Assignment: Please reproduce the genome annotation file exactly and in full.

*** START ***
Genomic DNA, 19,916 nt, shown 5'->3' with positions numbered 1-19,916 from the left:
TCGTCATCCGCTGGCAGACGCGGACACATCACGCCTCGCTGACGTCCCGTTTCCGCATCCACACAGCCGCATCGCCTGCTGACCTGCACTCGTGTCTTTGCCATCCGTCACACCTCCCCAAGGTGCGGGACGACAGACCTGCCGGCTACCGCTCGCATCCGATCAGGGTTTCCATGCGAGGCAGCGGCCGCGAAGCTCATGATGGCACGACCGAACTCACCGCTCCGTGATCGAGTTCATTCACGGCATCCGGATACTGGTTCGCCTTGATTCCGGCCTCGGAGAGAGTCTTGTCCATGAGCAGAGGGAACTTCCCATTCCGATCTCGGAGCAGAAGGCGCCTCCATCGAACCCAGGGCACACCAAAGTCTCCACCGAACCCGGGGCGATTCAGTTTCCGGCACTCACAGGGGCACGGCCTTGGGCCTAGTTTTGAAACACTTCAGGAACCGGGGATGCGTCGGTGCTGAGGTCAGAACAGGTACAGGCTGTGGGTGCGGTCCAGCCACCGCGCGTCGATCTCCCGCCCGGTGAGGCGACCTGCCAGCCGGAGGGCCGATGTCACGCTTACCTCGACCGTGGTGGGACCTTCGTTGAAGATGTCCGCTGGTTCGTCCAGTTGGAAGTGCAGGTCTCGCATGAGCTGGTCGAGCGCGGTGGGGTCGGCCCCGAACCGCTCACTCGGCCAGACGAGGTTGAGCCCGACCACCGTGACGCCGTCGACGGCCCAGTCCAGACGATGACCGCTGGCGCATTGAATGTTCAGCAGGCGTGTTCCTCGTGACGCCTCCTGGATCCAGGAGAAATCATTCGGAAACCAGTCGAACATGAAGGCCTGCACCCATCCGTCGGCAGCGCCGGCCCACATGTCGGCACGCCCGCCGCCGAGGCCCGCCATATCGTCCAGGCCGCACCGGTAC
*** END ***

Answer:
Genomic DNA, 19,916 nt, shown 5'->3' with positions numbered 1-19,916 from the left:
TCGTCATCCGCTGGCAGACGCGGACACATCACGCCTCGCTGACGTCCCGTTTCCGCATCCACACAGCCGCATCGCCTGCTGACCTGCACTCGTGTCTTTGCCATCCGTCACACCTCCCCAAGGTGCGGGACGACAGACCTGCCGGCTACCGCTCGCATCCGATCAGGGTTTCCATGCGAGGCAGCGGCCGCGAAGCTCATGATGGCACGACCGAACTCACCGCTCCGTGATCGAGTTCATTCACGGCATCCGGATACTGGTTCGCCTTGATTCCGGCCTCGGAGAGAGTCTTGTCCATGAGCAGAGGGAACTTCCCATTCCGATCTCGGAGCAGAAGGCGCCTCCATCGAACCCAGGGCACACCAAAGTCTCCACCGAACCCGGGGCGATTCAGTTTCCGGCACTCACAGGGGCACGGCCTTGGGCCTAGTTTTGAAACACTTCAGGAACCGGGGATGCGTCGGTGCTGAGGTCAGAACAGGTACAGGCTGTGGGTGCGGTCCAGCCACCGCGCGTCGATCTCCCGCCCGGTGAGGCGACCTGCCAGCCGGAGGGCCGATGTCACGCTTACCTCGACCGTGGTGGGACCTTCGTTGAAGATGTCCGCTGGTTCGTCCAGTTGGAAGTGCAGGTCTCGCATGAGCTGGTCGAGCGCGGTGGGGTCGGCCCCGAACCGCTCACTCGGCCAGACGAGGTTGAGCCCGACCACCGTGACGCCGTCGACGGCCCAGTCCAGACGATGACCGCTGGCGCATTGAATGTTCAGCAGGCGTGTTCCTCGTGACGCCTCCTGGATCCAGGAGAAATCATTCGGAAACCAGTCGAACATGAAGGCCTGCACCCATCCGTCGGCAGCGCCGGCCCACATGTCGGCACGCCCGCCGCCGAGGCCCGCCATATCGTCCAGGCCGCACCGGTAC